Phone: +212 666 909 158 | WhatsApp: +212 622 690 422 Moroccogatetours@gmail.com
Select Page

Moroccan society has an agrarian-pastoral tradition in which honesty is a virtue. Moroccans have a close connection with the sacred, love good work, and are good negotiators. In Morocco, hospitality is a duty, but Amazighs can also be fierce fighters when it comes to protecting their wealth or ensuring solidarity within their group. Morocco is rich in thousands of years of history and has always been able to use and absorb the contributions of the societies with which it has coexisted. Globalization, migration and the development of the modern world project Moroccan society into new horizons, where tradition and modernity merge.

 1. agropastoral society

Moroccan society is inherently agrarian and pastoral, with an original attachment to the land and the herd. All shades of nomadism and sedentarism existed: nomadic nomadism, nomadic transhumance, pastoralism among the sedentary, and occasional plowing among the nomadic. Rain is eagerly awaited in autumn and spring; if it comes too late, men’s “deviant” behavior is punished, and ritual practices such as pleading or engagement with rain are activated. There is also a connection with the sea, with fishing traditionally complementing agricultural and pastoral life. On both land and sea, goods circulate and are exchanged in exchange for something or simply to establish relationships, expand the circle of relationships, maintain friendship, good neighborliness or solidarity.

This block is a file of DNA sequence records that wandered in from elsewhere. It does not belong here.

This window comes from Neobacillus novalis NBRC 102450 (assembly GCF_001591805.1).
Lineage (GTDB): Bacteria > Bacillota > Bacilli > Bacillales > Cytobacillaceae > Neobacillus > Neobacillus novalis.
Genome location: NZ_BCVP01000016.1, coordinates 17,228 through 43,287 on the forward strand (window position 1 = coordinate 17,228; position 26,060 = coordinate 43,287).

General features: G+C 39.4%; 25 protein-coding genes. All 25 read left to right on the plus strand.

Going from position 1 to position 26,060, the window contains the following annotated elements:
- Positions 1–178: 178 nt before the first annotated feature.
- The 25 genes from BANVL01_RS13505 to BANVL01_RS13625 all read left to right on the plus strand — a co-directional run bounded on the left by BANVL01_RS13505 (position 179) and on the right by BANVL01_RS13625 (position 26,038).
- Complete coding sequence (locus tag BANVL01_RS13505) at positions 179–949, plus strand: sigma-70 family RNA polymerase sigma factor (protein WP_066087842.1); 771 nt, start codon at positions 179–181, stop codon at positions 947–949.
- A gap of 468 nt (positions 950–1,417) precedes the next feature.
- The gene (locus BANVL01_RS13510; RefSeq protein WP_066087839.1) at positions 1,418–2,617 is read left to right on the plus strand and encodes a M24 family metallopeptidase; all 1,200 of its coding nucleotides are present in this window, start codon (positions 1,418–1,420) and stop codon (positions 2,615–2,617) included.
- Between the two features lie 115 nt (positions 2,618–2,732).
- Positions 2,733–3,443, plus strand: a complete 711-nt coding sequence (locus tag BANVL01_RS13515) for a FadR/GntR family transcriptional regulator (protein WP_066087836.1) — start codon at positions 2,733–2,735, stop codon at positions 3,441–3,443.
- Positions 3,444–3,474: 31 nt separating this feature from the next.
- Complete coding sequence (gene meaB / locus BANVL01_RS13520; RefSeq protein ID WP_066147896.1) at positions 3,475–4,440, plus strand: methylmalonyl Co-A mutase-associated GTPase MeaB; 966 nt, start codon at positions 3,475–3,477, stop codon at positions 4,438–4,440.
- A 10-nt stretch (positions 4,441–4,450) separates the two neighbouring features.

2. honesty is a virtue

A job well done is always seen as a value; honesty is elevated to a virtue. Both are horizons to which we must constantly aspire. The reality of social relationships shows the fallacy of people in this regard; but it is always helpful to remind even the most honest people of the “right way.” A religious sermon, a hagiographic narrative, a moralizing story, a proverb, an idiom, a poem, and others serve the purpose of a preacher, a troubadour, a storyteller, an educator, or a simple prose writer. Endless repetition is not so much persuasion as memorization. Comprehensive, diffuse, and immanent morality thus pollutes social attitudes, behavior, language, politeness, attitude, and manners.